Lambda allows code snippets to be triggered automatically, which Sant believes would be useful in organisations that ingest a lot of objects in the cloud, where some actions need to be automated.

He says the new AWS code deploy pipeline has freed up two engineers who were building and managing Omnifone's own code deployment pipeline project. Such a pipeline is key to maintaining service levels and quality on a global service. 

"When you release code frequently, it is has to achieve certain quality levels," says Sant.

The big news from the Re:Invent conference was Amazon’s new database Aurora, a product that Sant is very enthusiastic about. He says: "It's a full SQL database server that runs five times faster than MySQL."

Working with Amazon

The company uses 22 AWS services in total, including EC2, elastic load balancers, Cassandra and DynamoDB, and every component in Omnifone’s infrastructure can now scale independently on AWS. 

"We have tens of thousands of components running around the globe, so we use multiple availability zones and regions," Sant explains. This scalability has boosted the company’s business development pipeline. "We have signed up more customers in the last six months than in the previous three years."

Sant describes AWS as "a rising tide of software". It's a tide that Omnifone rides. "We try to focus on writing the value-added differentiator bits," he adds.

Even though the music streaming platform is built on AWS, Sant says Omnifone writes as much software to manage the platform as the platform itself. "But the most important thing for us is that we don't develop software that AWS is about to write," he adds.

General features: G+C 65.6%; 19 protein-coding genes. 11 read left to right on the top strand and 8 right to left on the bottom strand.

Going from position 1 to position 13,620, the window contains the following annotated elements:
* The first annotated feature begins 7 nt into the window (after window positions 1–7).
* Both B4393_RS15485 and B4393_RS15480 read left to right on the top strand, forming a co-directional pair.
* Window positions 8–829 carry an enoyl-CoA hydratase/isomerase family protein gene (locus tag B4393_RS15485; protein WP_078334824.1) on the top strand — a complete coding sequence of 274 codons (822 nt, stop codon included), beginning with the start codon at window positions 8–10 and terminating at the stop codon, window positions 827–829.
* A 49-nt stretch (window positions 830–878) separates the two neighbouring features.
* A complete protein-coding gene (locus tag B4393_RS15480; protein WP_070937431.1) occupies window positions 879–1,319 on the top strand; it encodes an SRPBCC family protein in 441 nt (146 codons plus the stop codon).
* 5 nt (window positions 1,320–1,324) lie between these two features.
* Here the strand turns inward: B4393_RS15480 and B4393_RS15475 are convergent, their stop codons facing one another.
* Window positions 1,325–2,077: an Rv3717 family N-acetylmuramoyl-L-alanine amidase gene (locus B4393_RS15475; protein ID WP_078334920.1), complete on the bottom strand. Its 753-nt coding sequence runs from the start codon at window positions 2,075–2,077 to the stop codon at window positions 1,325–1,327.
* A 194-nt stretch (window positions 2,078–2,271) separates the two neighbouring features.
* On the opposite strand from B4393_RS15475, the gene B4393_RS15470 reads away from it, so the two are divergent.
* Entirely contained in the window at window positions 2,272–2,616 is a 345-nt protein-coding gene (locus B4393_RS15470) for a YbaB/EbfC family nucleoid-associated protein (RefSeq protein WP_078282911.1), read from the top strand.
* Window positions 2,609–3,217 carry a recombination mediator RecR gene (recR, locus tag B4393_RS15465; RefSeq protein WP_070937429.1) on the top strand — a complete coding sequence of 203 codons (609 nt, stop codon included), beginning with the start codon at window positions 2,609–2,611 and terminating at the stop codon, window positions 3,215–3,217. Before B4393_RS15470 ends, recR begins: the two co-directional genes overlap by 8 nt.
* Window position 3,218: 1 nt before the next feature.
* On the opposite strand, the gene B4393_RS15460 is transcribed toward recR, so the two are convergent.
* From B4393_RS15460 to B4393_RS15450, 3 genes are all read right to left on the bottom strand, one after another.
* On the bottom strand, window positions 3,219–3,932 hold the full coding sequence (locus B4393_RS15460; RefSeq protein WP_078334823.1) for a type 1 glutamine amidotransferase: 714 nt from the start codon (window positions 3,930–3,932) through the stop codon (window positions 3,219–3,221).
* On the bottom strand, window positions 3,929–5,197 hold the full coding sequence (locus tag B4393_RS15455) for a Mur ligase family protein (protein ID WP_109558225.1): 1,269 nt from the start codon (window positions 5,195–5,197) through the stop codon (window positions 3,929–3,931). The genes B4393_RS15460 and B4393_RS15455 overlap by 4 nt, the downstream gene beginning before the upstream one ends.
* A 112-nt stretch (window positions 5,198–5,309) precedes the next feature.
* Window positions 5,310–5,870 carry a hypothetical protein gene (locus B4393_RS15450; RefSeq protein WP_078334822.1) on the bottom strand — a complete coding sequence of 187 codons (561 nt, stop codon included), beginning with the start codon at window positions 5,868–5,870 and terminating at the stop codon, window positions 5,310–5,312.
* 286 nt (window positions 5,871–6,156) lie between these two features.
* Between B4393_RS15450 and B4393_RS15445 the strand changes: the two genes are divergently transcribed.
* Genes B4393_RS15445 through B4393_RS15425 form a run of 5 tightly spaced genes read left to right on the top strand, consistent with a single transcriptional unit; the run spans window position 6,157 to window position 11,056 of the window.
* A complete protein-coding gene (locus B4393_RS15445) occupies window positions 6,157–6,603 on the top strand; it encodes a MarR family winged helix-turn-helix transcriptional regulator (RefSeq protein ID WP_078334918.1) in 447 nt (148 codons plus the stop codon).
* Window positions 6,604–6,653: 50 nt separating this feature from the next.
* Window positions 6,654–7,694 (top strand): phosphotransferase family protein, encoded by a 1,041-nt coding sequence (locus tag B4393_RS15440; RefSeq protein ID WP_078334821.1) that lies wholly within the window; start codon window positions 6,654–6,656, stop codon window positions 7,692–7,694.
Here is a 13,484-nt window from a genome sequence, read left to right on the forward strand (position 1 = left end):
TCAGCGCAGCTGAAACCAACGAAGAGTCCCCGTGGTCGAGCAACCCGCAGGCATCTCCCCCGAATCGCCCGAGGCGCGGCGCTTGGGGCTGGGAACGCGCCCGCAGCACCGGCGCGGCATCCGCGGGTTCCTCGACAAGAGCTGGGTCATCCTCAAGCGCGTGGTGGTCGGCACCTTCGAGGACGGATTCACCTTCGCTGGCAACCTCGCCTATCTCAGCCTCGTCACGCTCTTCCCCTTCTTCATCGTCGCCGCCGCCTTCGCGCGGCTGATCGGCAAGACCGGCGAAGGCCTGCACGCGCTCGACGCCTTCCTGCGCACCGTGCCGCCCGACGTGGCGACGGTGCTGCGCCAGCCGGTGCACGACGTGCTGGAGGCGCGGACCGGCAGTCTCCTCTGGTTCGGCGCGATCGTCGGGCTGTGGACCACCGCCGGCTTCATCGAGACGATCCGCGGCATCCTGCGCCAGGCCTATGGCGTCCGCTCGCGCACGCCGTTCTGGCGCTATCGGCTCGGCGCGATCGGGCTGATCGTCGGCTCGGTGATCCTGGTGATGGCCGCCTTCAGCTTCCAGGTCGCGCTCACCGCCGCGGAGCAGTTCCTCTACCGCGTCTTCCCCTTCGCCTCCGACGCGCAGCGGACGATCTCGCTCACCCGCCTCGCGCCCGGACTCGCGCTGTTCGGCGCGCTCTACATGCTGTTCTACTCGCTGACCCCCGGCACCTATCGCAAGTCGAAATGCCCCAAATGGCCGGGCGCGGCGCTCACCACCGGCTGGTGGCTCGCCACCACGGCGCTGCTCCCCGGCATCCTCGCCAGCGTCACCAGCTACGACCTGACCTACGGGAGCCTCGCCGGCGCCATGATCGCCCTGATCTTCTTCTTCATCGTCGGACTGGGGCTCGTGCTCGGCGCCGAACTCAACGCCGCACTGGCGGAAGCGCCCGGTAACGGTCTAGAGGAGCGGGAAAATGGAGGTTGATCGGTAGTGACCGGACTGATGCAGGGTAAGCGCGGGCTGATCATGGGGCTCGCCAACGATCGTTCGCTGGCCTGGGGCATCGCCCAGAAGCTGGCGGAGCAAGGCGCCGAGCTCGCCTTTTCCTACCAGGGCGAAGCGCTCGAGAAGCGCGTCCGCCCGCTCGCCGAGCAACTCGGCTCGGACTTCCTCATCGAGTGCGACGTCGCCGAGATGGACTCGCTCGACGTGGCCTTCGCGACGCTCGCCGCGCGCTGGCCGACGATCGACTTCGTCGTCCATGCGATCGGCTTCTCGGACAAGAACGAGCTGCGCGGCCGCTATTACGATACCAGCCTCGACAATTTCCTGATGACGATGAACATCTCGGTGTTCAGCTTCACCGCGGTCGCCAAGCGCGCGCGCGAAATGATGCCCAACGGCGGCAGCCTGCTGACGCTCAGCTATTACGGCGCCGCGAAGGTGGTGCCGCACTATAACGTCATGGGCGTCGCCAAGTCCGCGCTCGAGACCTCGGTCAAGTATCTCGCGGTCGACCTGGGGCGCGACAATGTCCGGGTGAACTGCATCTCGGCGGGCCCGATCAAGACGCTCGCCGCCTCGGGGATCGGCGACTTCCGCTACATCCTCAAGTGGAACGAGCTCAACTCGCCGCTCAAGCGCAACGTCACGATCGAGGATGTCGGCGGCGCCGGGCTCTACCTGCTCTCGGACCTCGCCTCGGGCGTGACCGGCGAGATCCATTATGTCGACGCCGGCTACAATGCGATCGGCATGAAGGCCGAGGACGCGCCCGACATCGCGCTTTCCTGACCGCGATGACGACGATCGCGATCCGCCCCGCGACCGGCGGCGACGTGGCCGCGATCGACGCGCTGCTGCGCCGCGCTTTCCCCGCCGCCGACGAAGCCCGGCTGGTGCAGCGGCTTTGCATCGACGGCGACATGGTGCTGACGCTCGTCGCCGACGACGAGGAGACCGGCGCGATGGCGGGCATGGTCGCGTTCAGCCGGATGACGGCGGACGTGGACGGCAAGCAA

So if Omnifone needs a component or some software management functionality, Sant says the company would build it, but develop it so that it could be replaced once AWS builds an equivalent service. "We would have a discussion with Amazon to make sure we understand what they are building."

The componentisation of software development

Software development is much more componentised nowadays. According to Sant, the big change in the software industry is that creating applications is now an integration game. He says: "Twenty years ago there may have been 70 or 80,000 implementations of something like a fast Fourier transform algorithm embedded in various systems. Today you don't need more than two or three. Nobody should write these things unless there is a very specific reason to do so."

Sant believes that in any software project the business needs to be very careful how it defines its intellectual property. "I would not let any of my developers write an email interface. You should write the least amount of code. 

"The most successful developers will be those that leverage the most interesting APIs and can envisage the most interesting amalgamation of features into a cohesive single user experience. You should only write the software that differentiates you."

But integrating software components and leveraging external cloud-based services shifts the focus of software development, according to Sant. He says: "Instrumentation becomes a factor. You'd better understand the latency of the external components you use because it will affect your overhaul latency and your service levels."